Re: [computer-go] Positional Superko anomalies

2006-10-24 Thread Erik van der Werf
On 10/24/06, alain Baeckeroot [EMAIL PROTECTED] wrote: On Mon, 2006-10-23 at 09:41 -0400, Don Dailey wrote: When someone mentioned a position where a pass-alive group should be sacrificed - I wondered if it was also due to PSK issues. This can also happen with normal rules, if one need a ko

Re: [computer-go] Positional Superko anomalies

2006-10-24 Thread Erik van der Werf
On 10/24/06, alain Baeckeroot [EMAIL PROTECTED] wrote: Le mardi 24 octobre 2006 10:55, Erik van der Werf a écrit: On 10/24/06, alain Baeckeroot [EMAIL PROTECTED] wrote: On Mon, 2006-10-23 at 09:41 -0400, Don Dailey wrote: When someone mentioned a position where a pass-alive group should

Re: [computer-go] When is Pass the best move?

2006-11-08 Thread Erik van der Werf
Well at least we can be sure that for any two person game, if a position occurs 3 times, at least 2 will have the same player to move ;-)ErikOn 11/8/06, John Tromp [EMAIL PROTECTED] wrote: The difference between PSK and SSK also comes up in chess.Witness these events taking place yesterday in the

Re: [computer-go] Re: Interesting problem

2007-01-04 Thread Erik van der Werf
Please stop this confusion. Chinese scoring != Chinese rules Japanese scoring != Japanese rules Moreover, both Japanese and Chinese rules are to be considered traditional rules. E. On 1/4/07, Don Dailey [EMAIL PROTECTED] wrote: I also think it's an important discussion for the future of GO,

Re: [computer-go] Can Go be solved???... PLEASE help!

2007-01-13 Thread Erik van der Werf
On 1/14/07, Nick Apperson [EMAIL PROTECTED] wrote: From: Nick Apperson [EMAIL PROTECTED] ... Essentially says that the maximum amount of information is proportional to the 2D surface around it. Even if we live in a many-dimensional world (I happen to believe we do), the area surrounding it

Re: [computer-go] Mega transposition table

2007-01-19 Thread Erik van der Werf
On 1/19/07, A van Kessel [EMAIL PROTECTED] wrote: Erik van der Werf's thesis was mainly about transposition table replacement algorihtms, IIRC. No it wasn't. I think you're confusing me with Dennis Breuker. see: http://www.xs4all.nl/~breukerd/thesis/index.html I have some knowledge on

Re: [computer-go] Mega transposition table

2007-01-19 Thread Erik van der Werf
On 1/19/07, Eduardo Sabbatella [EMAIL PROTECTED] wrote: interesting question may be how to efficiently free memory from entries that become irrelevant in the continuation of a game (after the actual moves made have ruled out portions of the full game-graph), but this is probably not an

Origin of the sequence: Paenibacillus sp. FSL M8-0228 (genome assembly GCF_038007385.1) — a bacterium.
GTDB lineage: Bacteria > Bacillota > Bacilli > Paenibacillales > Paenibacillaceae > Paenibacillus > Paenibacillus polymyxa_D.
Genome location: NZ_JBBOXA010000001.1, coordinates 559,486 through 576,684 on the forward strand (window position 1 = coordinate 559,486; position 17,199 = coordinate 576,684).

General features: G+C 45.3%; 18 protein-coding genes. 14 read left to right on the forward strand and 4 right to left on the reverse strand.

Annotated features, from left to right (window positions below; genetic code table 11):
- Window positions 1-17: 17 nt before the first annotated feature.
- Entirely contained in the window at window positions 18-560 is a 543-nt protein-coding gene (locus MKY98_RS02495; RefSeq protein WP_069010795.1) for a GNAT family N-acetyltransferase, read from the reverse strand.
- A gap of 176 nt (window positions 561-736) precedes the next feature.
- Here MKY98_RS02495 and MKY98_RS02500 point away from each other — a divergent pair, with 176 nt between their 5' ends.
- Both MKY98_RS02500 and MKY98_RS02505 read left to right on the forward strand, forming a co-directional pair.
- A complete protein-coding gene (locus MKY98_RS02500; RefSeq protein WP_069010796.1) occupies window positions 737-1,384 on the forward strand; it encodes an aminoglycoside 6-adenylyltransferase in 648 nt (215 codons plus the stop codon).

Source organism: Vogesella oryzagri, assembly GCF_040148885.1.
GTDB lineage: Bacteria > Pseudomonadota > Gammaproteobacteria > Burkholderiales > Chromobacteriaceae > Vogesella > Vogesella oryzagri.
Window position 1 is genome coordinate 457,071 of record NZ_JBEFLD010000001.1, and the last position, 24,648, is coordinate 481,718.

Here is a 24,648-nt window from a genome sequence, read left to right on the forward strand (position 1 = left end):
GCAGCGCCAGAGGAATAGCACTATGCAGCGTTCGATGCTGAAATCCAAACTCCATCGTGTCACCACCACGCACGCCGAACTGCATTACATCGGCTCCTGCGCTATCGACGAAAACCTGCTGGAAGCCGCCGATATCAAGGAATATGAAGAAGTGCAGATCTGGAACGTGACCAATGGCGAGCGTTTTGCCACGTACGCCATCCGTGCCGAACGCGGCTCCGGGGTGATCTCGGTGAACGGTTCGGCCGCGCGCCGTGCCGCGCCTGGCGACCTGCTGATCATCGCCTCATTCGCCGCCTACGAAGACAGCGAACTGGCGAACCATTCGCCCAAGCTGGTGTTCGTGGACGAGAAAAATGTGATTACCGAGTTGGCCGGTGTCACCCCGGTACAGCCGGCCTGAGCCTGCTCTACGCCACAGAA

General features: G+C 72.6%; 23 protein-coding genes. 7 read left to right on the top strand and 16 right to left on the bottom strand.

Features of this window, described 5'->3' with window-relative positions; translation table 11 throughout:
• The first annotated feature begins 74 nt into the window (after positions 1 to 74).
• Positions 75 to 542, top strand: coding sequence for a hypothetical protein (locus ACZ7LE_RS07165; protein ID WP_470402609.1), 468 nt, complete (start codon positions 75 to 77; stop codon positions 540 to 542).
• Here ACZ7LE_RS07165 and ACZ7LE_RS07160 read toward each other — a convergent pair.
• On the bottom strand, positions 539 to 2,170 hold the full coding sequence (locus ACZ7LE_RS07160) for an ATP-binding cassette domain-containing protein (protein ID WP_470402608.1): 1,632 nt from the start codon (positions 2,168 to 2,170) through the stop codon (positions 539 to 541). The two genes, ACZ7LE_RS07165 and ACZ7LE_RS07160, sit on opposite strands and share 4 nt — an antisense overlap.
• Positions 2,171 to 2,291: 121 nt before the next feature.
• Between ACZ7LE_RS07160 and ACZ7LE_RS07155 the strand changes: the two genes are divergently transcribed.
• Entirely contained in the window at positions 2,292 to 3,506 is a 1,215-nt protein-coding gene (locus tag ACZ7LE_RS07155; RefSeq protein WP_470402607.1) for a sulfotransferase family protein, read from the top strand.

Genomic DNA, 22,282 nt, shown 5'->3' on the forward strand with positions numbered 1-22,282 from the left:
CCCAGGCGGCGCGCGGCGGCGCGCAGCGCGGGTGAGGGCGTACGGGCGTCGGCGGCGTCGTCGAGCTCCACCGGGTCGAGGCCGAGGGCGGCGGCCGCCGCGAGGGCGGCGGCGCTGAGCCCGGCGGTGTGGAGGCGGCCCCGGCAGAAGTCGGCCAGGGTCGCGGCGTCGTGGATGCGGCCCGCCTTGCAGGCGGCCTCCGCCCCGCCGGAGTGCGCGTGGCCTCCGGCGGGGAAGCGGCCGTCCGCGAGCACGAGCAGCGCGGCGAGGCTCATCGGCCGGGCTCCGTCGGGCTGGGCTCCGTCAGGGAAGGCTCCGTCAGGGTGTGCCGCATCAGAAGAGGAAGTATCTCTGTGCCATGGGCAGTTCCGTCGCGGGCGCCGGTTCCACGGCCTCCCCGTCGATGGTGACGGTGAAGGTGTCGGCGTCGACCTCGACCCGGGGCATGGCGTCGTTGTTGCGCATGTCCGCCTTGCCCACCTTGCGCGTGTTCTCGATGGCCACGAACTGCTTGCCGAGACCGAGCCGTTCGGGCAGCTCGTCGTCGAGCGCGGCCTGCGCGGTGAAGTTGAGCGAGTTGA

Re: [computer-go] Zobrist hashing with easy transformation comparison

2007-02-10 Thread Erik van der Werf
On 2/10/07, Łukasz Lew [EMAIL PROTECTED] wrote: On 2/10/07, Antoine de Maricourt [EMAIL PROTECTED] wrote: If there is strong interest, I can post the scheme. Please do. Since Antoine claims there is only on solution I might as well post mine ;-) mirroring: [abcdefgh] - [hgfedcba] rotation:

Re: [computer-go] Zobrist hashing with easy transformation comparison

2007-02-10 Thread Erik van der Werf
On 2/10/07, Jacques Basaldúa [EMAIL PROTECTED] wrote: snip But the question is: Does someone do the opposite, i.e. playing with the hash values to make then *stronger*? And then we get another small questions with a dangerous answer... Just search the archive for BCH construction. E.

Re: Re[4]: [computer-go] Why not forums?

2007-02-11 Thread Erik van der Werf
On 2/11/07, Jeff Nowakowski [EMAIL PROTECTED] wrote: On Sun, 2007-02-11 at 10:59 -0200, Mark Boon wrote: Don't be discouraged please. The big-mouths don't always represent what the majority thinks. The opinions expressed for not wanting to move to a forum were polite and thoughtful. Calling

Re: [computer-go] Zobrist hashing with easy transformation comparison

2007-02-12 Thread Erik van der Werf
On 2/12/07, Jacques Basaldúa [EMAIL PROTECTED] wrote: Erik van der Werf wrote: And then we get another small questions with a dangerous answer... 1. What makes a question big or small is not a personal preference, but the number of millions times it happens during a game. Can't take a joke

Re: [computer-go] Bit Twiddling Hacks

2007-02-13 Thread Erik van der Werf
On 2/12/07, Phil G [EMAIL PROTECTED] wrote: For those doing a lot of bit logic in their computer go programs, you might be interested in this collection of highly optimized methods for doing things with bits (like counting bits sets in parallel and computing the minmum or maximin of two

Re: [computer-go] Bit Twiddling Hacks

2007-02-13 Thread Erik van der Werf